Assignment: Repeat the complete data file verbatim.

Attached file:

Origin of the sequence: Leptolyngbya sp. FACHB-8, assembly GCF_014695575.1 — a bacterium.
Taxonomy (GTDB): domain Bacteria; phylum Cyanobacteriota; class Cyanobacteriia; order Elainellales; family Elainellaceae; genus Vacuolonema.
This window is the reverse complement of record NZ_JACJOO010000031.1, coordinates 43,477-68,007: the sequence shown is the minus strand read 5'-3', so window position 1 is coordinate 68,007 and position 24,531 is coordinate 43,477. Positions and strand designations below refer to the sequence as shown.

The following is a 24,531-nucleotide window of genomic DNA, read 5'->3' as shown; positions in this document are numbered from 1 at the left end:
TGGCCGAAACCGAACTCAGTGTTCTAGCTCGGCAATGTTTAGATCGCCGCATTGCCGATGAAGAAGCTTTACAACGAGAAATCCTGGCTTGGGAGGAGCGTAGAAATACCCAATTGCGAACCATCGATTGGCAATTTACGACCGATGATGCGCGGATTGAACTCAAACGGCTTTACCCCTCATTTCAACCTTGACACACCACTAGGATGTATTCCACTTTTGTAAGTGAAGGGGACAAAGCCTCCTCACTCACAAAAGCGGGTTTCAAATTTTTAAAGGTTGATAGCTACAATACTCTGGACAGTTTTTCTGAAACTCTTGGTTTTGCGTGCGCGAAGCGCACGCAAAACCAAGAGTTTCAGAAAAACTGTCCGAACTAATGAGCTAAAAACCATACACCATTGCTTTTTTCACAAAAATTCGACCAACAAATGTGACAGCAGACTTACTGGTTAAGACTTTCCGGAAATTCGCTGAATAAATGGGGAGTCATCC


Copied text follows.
Origin of the sequence: Leptolyngbya sp. FACHB-8, assembly GCF_014695575.1 — a bacterium.
Taxonomy (GTDB): domain Bacteria; phylum Cyanobacteriota; class Cyanobacteriia; order Elainellales; family Elainellaceae; genus Vacuolonema.
This window is the reverse complement of record NZ_JACJOO010000031.1, coordinates 43,477-68,007: the sequence shown is the minus strand read 5'-3', so window position 1 is coordinate 68,007 and position 24,531 is coordinate 43,477. Positions and strand designations below refer to the sequence as shown.

The following is a 24,531-nucleotide window of genomic DNA, read 5'->3' as shown; positions in this document are numbered from 1 at the left end:
TGGCCGAAACCGAACTCAGTGTTCTAGCTCGGCAATGTTTAGATCGCCGCATTGCCGATGAAGAAGCTTTACAACGAGAAATCCTGGCTTGGGAGGAGCGTAGAAATACCCAATTGCGAACCATCGATTGGCAATTTACGACCGATGATGCGCGGATTGAACTCAAACGGCTTTACCCCTCATTTCAACCTTGACACACCACTAGGATGTATTCCACTTTTGTAAGTGAAGGGGACAAAGCCTCCTCACTCACAAAAGCGGGTTTCAAATTTTTAAAGGTTGATAGCTACAATACTCTGGACAGTTTTTCTGAAACTCTTGGTTTTGCGTGCGCGAAGCGCACGCAAAACCAAGAGTTTCAGAAAAACTGTCCGAACTAATGAGCTAAAAACCATACACCATTGCTTTTTTCACAAAAATTCGACCAACAAATGTGACAGCAGACTTACTGGTTAAGACTTTCCGGAAATTCGCTGAATAAATGGGGAGTCATCC